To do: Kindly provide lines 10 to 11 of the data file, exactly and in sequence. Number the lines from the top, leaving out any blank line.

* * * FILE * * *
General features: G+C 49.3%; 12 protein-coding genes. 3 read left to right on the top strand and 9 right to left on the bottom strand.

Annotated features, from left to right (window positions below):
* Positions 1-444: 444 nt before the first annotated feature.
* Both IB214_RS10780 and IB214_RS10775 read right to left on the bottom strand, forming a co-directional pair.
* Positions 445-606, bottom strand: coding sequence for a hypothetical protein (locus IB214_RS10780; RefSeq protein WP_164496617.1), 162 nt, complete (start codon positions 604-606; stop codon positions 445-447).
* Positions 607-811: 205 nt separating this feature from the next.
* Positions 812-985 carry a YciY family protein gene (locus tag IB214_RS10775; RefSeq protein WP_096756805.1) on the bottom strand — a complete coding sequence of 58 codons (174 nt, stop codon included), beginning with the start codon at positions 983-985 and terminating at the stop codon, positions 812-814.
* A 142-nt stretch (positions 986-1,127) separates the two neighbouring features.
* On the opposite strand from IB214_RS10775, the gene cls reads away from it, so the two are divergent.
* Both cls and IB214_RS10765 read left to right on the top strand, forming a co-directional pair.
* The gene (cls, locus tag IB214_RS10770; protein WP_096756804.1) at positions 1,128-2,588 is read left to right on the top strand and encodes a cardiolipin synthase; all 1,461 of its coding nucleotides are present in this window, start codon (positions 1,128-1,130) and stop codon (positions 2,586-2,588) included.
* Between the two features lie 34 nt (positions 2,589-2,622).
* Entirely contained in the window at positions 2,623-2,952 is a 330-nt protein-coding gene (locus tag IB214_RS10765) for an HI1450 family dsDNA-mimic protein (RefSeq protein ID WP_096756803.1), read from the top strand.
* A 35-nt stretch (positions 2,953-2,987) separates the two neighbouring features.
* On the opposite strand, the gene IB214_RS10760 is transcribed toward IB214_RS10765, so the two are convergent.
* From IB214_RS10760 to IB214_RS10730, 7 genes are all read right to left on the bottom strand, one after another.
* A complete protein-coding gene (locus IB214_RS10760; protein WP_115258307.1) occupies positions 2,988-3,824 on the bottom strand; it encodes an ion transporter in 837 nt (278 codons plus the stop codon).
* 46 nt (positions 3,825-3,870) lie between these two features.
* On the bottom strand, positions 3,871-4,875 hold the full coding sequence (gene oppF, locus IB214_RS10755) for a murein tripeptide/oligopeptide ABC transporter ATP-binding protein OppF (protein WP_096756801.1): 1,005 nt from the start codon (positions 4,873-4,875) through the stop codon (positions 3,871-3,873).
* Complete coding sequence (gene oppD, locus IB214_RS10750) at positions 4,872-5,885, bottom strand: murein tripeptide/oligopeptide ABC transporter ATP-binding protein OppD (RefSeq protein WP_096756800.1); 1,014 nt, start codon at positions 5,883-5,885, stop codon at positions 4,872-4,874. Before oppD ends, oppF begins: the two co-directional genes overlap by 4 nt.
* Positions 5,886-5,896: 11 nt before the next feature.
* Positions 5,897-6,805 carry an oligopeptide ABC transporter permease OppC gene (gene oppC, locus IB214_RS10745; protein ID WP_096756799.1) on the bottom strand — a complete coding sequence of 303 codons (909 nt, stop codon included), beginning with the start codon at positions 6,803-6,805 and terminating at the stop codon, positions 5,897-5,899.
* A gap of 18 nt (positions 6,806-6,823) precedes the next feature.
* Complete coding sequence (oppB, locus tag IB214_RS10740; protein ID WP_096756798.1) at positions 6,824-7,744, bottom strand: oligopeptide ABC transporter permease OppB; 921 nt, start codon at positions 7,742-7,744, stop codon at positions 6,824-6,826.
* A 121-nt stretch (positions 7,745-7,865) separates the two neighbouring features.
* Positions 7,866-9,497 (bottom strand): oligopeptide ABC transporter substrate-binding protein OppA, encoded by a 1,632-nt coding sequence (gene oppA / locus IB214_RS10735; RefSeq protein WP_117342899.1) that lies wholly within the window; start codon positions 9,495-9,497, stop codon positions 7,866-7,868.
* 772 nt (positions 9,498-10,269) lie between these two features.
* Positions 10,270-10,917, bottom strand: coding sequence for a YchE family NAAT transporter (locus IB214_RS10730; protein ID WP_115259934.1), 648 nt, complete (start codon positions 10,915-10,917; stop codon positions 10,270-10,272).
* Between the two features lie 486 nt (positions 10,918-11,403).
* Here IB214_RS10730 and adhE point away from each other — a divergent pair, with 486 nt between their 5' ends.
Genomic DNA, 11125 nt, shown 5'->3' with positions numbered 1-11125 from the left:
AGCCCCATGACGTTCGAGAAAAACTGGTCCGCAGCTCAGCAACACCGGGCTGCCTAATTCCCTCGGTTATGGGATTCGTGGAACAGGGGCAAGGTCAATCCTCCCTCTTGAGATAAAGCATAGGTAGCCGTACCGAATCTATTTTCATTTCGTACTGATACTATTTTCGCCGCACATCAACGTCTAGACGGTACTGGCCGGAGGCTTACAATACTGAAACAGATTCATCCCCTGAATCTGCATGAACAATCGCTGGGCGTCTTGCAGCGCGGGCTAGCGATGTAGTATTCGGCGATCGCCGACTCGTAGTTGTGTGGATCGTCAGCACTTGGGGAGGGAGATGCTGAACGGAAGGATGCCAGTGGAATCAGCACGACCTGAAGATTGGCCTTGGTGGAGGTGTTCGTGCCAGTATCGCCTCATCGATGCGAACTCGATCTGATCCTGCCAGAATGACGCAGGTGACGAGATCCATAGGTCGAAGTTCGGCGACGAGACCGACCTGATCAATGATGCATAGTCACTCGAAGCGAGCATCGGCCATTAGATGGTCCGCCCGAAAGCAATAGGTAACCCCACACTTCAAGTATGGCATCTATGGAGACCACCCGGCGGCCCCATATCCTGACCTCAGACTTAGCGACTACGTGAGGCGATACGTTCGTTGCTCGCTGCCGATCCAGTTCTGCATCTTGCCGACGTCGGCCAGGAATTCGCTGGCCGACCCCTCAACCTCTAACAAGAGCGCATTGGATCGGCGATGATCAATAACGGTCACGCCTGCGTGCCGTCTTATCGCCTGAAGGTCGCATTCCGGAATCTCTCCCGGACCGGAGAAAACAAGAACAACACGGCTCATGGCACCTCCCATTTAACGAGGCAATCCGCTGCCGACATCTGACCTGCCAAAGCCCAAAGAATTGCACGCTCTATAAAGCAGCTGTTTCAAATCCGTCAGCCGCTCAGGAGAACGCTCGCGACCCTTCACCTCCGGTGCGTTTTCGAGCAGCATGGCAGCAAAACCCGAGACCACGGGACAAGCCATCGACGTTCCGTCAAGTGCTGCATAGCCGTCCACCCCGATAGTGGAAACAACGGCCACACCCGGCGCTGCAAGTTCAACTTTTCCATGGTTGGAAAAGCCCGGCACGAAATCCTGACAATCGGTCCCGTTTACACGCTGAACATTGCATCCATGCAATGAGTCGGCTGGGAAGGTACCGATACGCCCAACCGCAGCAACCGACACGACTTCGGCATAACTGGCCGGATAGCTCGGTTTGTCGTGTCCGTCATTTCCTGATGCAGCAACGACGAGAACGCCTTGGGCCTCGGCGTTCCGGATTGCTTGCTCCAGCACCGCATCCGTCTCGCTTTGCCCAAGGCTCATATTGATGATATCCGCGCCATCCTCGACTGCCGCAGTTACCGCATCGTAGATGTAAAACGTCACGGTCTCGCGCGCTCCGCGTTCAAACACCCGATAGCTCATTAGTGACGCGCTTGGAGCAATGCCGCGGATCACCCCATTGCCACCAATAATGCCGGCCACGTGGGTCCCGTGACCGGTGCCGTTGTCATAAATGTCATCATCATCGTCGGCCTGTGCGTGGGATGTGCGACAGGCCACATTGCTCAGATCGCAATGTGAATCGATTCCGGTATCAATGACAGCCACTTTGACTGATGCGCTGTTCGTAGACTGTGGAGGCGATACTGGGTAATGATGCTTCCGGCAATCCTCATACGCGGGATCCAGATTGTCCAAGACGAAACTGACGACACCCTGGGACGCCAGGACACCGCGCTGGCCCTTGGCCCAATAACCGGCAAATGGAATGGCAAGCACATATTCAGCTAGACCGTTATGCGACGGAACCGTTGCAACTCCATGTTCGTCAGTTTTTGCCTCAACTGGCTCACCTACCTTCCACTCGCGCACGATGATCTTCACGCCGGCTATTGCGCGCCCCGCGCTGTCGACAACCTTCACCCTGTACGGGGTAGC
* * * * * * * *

* Both cls and IB214_RS10765 read left to right on the top strand, forming a co-directional pair.
* The gene (cls, locus tag IB214_RS10770; protein WP_096756804.1) at positions 1,128-2,588 is read left to right on the top strand and encodes a cardiolipin synthase; all 1,461 of its coding nucleotides are present in this window, start codon (positions 1,128-1,130) and stop codon (positions 2,586-2,588) included.